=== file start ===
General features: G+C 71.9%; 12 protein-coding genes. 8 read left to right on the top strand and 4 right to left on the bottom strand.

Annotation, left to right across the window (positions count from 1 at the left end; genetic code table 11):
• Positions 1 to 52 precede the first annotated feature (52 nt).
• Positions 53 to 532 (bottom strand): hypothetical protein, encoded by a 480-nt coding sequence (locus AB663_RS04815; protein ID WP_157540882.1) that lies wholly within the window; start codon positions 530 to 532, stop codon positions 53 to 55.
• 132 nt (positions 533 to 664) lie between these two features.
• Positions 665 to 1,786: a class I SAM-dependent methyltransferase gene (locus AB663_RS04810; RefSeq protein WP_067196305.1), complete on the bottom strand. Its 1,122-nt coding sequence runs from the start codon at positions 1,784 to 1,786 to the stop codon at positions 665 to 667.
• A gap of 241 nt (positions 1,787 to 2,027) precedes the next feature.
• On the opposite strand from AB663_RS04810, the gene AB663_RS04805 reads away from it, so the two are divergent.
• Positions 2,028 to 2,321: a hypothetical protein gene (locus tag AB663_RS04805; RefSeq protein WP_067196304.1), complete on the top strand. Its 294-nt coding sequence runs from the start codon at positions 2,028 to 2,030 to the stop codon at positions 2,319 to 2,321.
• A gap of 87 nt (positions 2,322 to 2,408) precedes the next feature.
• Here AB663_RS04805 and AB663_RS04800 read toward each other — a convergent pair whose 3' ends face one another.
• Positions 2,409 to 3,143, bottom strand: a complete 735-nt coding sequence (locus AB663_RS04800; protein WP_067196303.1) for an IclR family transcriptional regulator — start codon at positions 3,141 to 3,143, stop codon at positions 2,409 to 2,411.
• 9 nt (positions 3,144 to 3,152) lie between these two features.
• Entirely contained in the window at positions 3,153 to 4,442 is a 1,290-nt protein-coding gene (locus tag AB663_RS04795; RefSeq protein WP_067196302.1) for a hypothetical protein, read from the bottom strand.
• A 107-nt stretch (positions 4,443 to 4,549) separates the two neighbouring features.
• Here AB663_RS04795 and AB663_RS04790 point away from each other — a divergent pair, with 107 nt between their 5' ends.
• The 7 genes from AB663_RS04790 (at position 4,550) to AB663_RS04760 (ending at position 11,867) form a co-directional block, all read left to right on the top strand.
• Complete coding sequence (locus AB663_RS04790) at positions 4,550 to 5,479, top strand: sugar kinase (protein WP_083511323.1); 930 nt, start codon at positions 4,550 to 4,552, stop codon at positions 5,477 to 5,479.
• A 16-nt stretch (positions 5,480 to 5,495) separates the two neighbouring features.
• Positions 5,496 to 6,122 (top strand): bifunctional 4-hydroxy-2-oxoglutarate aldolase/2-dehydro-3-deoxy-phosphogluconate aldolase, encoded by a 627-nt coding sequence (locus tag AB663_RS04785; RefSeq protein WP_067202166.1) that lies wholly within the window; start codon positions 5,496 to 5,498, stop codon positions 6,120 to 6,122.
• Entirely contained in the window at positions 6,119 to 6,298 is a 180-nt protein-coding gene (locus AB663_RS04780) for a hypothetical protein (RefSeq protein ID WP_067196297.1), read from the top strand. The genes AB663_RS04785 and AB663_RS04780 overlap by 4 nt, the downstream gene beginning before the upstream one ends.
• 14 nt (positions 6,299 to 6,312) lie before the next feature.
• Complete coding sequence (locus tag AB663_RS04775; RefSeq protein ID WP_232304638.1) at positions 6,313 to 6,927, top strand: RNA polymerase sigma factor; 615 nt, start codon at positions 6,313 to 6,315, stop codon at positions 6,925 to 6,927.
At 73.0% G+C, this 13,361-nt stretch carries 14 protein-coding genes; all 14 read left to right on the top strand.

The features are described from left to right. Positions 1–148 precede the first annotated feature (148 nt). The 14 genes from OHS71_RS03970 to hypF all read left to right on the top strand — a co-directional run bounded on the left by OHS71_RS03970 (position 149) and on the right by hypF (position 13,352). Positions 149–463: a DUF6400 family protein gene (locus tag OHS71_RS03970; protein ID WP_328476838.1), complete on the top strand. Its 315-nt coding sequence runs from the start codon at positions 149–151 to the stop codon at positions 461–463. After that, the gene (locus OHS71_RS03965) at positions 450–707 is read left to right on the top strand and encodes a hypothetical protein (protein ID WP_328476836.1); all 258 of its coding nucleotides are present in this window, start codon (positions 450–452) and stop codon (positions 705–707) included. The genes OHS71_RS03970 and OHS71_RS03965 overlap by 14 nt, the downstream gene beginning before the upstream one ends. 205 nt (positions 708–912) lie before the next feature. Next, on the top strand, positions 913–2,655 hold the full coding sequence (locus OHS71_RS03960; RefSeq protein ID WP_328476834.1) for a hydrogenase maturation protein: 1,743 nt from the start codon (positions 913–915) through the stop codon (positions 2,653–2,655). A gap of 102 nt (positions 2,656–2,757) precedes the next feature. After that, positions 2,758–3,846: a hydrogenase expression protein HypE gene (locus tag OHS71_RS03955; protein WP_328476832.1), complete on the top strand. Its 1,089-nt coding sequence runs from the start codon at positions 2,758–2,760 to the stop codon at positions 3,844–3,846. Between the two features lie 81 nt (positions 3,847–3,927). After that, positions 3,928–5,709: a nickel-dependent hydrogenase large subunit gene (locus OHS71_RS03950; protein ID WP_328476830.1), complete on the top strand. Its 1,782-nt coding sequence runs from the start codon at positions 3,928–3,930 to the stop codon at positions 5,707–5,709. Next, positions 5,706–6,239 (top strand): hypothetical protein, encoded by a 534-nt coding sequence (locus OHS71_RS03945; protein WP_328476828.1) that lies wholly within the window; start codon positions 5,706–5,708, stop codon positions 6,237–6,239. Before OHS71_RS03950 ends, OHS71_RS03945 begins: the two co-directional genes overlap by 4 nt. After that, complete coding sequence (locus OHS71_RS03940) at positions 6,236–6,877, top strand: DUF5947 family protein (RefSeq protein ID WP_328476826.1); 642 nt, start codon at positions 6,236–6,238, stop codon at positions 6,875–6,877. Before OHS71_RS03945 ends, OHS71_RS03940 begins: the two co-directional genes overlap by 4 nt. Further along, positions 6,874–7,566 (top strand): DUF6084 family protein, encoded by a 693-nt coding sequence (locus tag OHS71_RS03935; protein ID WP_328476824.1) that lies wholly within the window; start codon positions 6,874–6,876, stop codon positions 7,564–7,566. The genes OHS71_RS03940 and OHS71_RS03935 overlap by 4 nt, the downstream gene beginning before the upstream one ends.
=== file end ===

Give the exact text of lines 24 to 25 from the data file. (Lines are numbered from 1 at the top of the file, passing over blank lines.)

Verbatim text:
At 73.0% G+C, this 13,361-nt stretch carries 14 protein-coding genes; all 14 read left to right on the top strand.

The features are described from left to right. Positions 1–148 precede the first annotated feature (148 nt). The 14 genes from OHS71_RS03970 to hypF all read left to right on the top strand — a co-directional run bounded on the left by OHS71_RS03970 (position 149) and on the right by hypF (position 13,352). Positions 149–463: a DUF6400 family protein gene (locus tag OHS71_RS03970; protein ID WP_328476838.1), complete on the top strand. Its 315-nt coding sequence runs from the start codon at positions 149–151 to the stop codon at positions 461–463. After that, the gene (locus OHS71_RS03965) at positions 450–707 is read left to right on the top strand and encodes a hypothetical protein (protein ID WP_328476836.1); all 258 of its coding nucleotides are present in this window, start codon (positions 450–452) and stop codon (positions 705–707) included. The genes OHS71_RS03970 and OHS71_RS03965 overlap by 14 nt, the downstream gene beginning before the upstream one ends. 205 nt (positions 708–912) lie before the next feature. Next, on the top strand, positions 913–2,655 hold the full coding sequence (locus OHS71_RS03960; RefSeq protein ID WP_328476834.1) for a hydrogenase maturation protein: 1,743 nt from the start codon (positions 913–915) through the stop codon (positions 2,653–2,655). A gap of 102 nt (positions 2,656–2,757) precedes the next feature. After that, positions 2,758–3,846: a hydrogenase expression protein HypE gene (locus tag OHS71_RS03955; protein WP_328476832.1), complete on the top strand. Its 1,089-nt coding sequence runs from the start codon at positions 2,758–2,760 to the stop codon at positions 3,844–3,846. Between the two features lie 81 nt (positions 3,847–3,927). After that, positions 3,928–5,709: a nickel-dependent hydrogenase large subunit gene (locus OHS71_RS03950; protein ID WP_328476830.1), complete on the top strand. Its 1,782-nt coding sequence runs from the start codon at positions 3,928–3,930 to the stop codon at positions 5,707–5,709. Next, positions 5,706–6,239 (top strand): hypothetical protein, encoded by a 534-nt coding sequence (locus OHS71_RS03945; protein WP_328476828.1) that lies wholly within the window; start codon positions 5,706–5,708, stop codon positions 6,237–6,239. Before OHS71_RS03950 ends, OHS71_RS03945 begins: the two co-directional genes overlap by 4 nt. After that, complete coding sequence (locus OHS71_RS03940) at positions 6,236–6,877, top strand: DUF5947 family protein (RefSeq protein ID WP_328476826.1); 642 nt, start codon at positions 6,236–6,238, stop codon at positions 6,875–6,877. Before OHS71_RS03945 ends, OHS71_RS03940 begins: the two co-directional genes overlap by 4 nt. Further along, positions 6,874–7,566 (top strand): DUF6084 family protein, encoded by a 693-nt coding sequence (locus tag OHS71_RS03935; protein ID WP_328476824.1) that lies wholly within the window; start codon positions 6,874–6,876, stop codon positions 7,564–7,566. The genes OHS71_RS03940 and OHS71_RS03935 overlap by 4 nt, the downstream gene beginning before the upstream one ends.